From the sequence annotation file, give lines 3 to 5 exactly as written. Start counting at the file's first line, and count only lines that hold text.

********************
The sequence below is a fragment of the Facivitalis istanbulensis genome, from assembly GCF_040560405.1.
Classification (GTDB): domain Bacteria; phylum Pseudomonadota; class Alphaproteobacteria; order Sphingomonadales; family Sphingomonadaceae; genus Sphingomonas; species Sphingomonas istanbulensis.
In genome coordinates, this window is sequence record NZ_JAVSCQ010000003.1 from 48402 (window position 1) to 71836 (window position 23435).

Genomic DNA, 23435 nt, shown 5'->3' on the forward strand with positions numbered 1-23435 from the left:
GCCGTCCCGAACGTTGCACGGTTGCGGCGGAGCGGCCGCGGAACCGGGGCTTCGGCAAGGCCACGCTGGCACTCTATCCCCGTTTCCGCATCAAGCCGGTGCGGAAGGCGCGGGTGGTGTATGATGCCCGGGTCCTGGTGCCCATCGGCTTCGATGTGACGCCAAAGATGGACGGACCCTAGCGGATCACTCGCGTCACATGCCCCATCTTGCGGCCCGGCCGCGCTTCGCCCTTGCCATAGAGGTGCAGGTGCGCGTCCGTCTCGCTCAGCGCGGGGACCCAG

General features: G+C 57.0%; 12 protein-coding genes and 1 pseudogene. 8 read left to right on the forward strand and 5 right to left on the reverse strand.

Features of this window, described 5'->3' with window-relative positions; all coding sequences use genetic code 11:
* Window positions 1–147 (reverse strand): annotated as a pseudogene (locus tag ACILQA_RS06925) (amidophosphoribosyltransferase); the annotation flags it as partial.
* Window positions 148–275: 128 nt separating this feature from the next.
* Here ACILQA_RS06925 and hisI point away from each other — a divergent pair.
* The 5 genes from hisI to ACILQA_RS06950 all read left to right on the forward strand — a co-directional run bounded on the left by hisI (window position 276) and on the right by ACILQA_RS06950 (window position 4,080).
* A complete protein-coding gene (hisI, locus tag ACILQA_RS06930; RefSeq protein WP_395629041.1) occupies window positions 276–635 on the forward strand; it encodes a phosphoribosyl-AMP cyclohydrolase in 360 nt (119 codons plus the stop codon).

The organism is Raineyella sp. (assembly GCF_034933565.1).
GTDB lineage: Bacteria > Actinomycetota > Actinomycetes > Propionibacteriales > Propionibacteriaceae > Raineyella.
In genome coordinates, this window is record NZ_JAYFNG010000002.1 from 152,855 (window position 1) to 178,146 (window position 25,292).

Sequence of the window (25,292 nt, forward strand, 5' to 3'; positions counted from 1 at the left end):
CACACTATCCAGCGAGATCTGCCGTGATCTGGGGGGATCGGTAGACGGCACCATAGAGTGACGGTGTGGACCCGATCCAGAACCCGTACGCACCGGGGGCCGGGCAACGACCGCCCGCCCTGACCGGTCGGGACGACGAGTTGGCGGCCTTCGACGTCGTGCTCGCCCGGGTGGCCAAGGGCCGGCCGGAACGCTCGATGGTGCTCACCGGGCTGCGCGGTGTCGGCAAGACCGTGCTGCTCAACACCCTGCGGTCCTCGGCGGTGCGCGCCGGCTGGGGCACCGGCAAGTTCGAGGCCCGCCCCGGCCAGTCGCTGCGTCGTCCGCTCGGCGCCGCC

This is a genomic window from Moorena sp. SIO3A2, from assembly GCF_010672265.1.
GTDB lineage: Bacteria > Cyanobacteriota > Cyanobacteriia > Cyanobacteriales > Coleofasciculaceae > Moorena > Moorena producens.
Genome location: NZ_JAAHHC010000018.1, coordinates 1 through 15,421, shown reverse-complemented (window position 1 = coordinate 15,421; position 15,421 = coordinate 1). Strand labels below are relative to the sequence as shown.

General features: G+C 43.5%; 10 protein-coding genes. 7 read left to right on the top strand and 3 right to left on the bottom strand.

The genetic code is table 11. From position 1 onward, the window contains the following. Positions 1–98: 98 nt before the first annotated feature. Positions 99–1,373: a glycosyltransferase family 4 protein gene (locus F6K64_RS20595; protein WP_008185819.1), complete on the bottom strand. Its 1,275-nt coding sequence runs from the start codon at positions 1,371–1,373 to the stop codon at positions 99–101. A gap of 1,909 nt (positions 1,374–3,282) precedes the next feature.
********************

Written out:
In genome coordinates, this window is sequence record NZ_JAVSCQ010000003.1 from 48402 (window position 1) to 71836 (window position 23435).

Genomic DNA, 23435 nt, shown 5'->3' on the forward strand with positions numbered 1-23435 from the left:
GCCGTCCCGAACGTTGCACGGTTGCGGCGGAGCGGCCGCGGAACCGGGGCTTCGGCAAGGCCACGCTGGCACTCTATCCCCGTTTCCGCATCAAGCCGGTGCGGAAGGCGCGGGTGGTGTATGATGCCCGGGTCCTGGTGCCCATCGGCTTCGATGTGACGCCAAAGATGGACGGACCCTAGCGGATCACTCGCGTCACATGCCCCATCTTGCGGCCCGGCCGCGCTTCGCCCTTGCCATAGAGGTGCAGGTGCGCGTCCGTCTCGCTCAGCGCGGGGACCCAG